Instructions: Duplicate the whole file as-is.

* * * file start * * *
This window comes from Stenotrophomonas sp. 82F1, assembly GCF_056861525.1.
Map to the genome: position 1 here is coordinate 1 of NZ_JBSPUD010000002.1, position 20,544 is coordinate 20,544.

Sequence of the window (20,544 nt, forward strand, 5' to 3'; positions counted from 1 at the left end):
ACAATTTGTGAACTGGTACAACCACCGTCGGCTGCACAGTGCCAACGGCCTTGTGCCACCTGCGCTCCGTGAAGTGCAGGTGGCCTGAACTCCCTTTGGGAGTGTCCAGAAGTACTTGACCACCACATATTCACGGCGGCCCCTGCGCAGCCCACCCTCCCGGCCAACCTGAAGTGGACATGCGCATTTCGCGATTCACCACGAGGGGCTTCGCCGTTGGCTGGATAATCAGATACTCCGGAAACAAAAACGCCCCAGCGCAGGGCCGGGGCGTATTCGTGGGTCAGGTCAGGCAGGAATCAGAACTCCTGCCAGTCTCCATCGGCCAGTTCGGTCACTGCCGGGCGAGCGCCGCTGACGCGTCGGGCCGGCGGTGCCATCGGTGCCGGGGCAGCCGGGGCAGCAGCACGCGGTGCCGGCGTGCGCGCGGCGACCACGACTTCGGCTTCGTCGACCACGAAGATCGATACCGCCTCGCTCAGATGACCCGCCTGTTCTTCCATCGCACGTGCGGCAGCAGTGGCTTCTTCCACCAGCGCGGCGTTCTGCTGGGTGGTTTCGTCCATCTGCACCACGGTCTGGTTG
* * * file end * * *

This window comes from Stenotrophomonas sp. 82F1, assembly GCF_056861525.1.
Map to the genome: position 1 here is coordinate 1 of NZ_JBSPUD010000002.1, position 20,544 is coordinate 20,544.

Sequence of the window (20,544 nt, forward strand, 5' to 3'; positions counted from 1 at the left end):
ACAATTTGTGAACTGGTACAACCACCGTCGGCTGCACAGTGCCAACGGCCTTGTGCCACCTGCGCTCCGTGAAGTGCAGGTGGCCTGAACTCCCTTTGGGAGTGTCCAGAAGTACTTGACCACCACATATTCACGGCGGCCCCTGCGCAGCCCACCCTCCCGGCCAACCTGAAGTGGACATGCGCATTTCGCGATTCACCACGAGGGGCTTCGCCGTTGGCTGGATAATCAGATACTCCGGAAACAAAAACGCCCCAGCGCAGGGCCGGGGCGTATTCGTGGGTCAGGTCAGGCAGGAATCAGAACTCCTGCCAGTCTCCATCGGCCAGTTCGGTCACTGCCGGGCGAGCGCCGCTGACGCGTCGGGCCGGCGGTGCCATCGGTGCCGGGGCAGCCGGGGCAGCAGCACGCGGTGCCGGCGTGCGCGCGGCGACCACGACTTCGGCTTCGTCGACCACGAAGATCGATACCGCCTCGCTCAGATGACCCGCCTGTTCTTCCATCGCACGTGCGGCAGCAGTGGCTTCTTCCACCAGCGCGGCGTTCTGCTGGGTGGTTTCGTCCATCTGCACCACGGTCTGGTTG